In 1938, she was asked by the BBC to write a radio play on the Nativity. This she duly did, and He That Should Come was broadcast to the nation on Christmas Day. That proved such a success that the BBC commissioned Sayers to write a series of plays on the life of Christ. She consented to do so, on the condition that Our Lord would be one of the characters and that the radio plays should be realistic in tone and contemporary in use of language, with her characters not “allowed to talk Bible.” In short, she wanted to ensure that the voices should sound modern and relevant, as opposed to archaic and pietistic. The BBC agreed to her conditions. And so she got to work on the cycle of plays that would come to be known as The Man Born to be King.

In the 1930s, across the British Isles, the medium of radio had become the foremost mass media. By then, with the advent of the BBC in 1922, wireless set ownership and radio listenership had grown at a remarkable pace, so much so, that, by 1939, it is estimated that there were 9 million wireless sets in Britain, with the BBC, then the only broadcaster, reaching an estimated three-quarters of the nation’s 48 million people. Radio in the 1930s might, with some justification, be described as the pre-war internet.

It was to this mass audience, during the dark days of 1941, when Hitler’s Luftwaffe was bombing British cities, that Sayers was communicating perhaps the most fundamental Christian revelation: namely the story of the incarnation, death and resurrection of Our Lord, as recounted through The Man Born to Be King.

As it transpired, the only opposition to the play broadcasts came from some hidebound Christians, who were shocked at any portrayal or characterization of Our Lord outside the Scriptures. But they proved to be in the minority, as immediately after the broadcasts, the BBC received a flood of letters testifying to how deeply the plays had impressed listeners. Those with faith felt it strengthened and intensified by a radio-play presentation of a story they had heard many times before; others felt moved because they had never before heard the Gospel in their lives.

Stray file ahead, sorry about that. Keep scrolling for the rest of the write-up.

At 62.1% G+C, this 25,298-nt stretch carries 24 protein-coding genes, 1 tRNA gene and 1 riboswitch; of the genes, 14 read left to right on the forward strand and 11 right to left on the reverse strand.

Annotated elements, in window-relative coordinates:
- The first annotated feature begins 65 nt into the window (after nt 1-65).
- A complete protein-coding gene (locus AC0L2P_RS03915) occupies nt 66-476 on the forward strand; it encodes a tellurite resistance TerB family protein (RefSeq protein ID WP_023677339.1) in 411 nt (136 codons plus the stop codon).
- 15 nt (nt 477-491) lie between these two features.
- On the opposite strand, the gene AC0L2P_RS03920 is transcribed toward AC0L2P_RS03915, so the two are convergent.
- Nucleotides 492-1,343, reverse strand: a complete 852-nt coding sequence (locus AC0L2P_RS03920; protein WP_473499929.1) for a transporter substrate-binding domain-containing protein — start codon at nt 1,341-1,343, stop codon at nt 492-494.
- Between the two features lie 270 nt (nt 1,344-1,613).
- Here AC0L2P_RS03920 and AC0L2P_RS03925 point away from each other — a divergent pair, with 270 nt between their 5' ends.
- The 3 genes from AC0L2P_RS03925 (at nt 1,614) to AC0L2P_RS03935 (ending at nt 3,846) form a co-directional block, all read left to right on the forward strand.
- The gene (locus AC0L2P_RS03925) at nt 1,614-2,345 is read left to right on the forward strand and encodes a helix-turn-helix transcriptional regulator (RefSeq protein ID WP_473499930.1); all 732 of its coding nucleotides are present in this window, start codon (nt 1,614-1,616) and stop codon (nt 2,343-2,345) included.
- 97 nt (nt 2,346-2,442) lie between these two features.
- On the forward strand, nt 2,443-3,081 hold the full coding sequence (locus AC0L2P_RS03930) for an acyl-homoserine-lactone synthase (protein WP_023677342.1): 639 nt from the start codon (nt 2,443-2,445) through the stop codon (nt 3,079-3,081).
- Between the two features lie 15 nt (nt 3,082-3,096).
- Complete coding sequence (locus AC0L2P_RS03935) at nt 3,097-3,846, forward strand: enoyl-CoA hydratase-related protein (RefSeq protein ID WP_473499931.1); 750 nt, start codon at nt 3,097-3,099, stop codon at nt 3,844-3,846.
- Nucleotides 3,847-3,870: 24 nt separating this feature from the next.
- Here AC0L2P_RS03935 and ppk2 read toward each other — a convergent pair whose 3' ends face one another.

“It was The Chosen of the 1940s,” observes Wehr. By any measure, the BBC considered the broadcast and its reception a great success, especially coming, as it did, at a time of national crisis as the war dragged on.

Sayers brought to the work her faith, but, perhaps as importantly, she also brought her talents as a storyteller with a creative flair for presentation. By the early 1930s, she had written several stage plays and was well acquainted with what worked for theatrical performances. With a novelist’s sense of shaping a story, combined with a playwright’s sense of the dramatic, she dramatized what has rightly been described as “the greatest story ever told” for a mass audience, on the most far-reaching medium then available. From the point of view of Christian apologetics, this was an incredible opportunity — to which Sayers rose and in which she triumphed.

Sayers’ friend C.S. Lewis was aware of her success on the radio as a Christian apologist from the late 1930s onwards. When, therefore, in 1941, he was asked by the BBC to broadcast a series of talks on Christianity, he agreed to do so. These talks, together with a further series of broadcasts made in 1942, he would subsequently publish as The Screwtape Letters (1942) and Mere Christianity (1952). Lewis was especially impressed by The Man Born to Be King. After its publication in 1943, he would reread the text each Holy Week, sensing that in this cycle of plays Sayers had produced a work of art that was also an instrument of evangelism.

So, what does the success of a 1940s cycle of radio plays tell us about evangelizing through mass media today?

“Dr. James Welch, the head of religious broadcasting at the BBC at the time, was very clear in commissioning these plays for evangelistic purposes,” explains Wehr. “He wanted to reach the many British people who might never go to church but might now encounter Christ through radio drama.” And, in this regard alone, the plays were indeed a success.

However, the plays may also speak to those working in Catholic media today.

“Sayers felt very strongly that she herself was not an evangelist,” says Wehr. “Her job was to write the best plays she could and then ‘let God do what he likes with the stuff.’ The Creed was her guide: Christ is both God and man. If she could portray that, then she would have done her job.”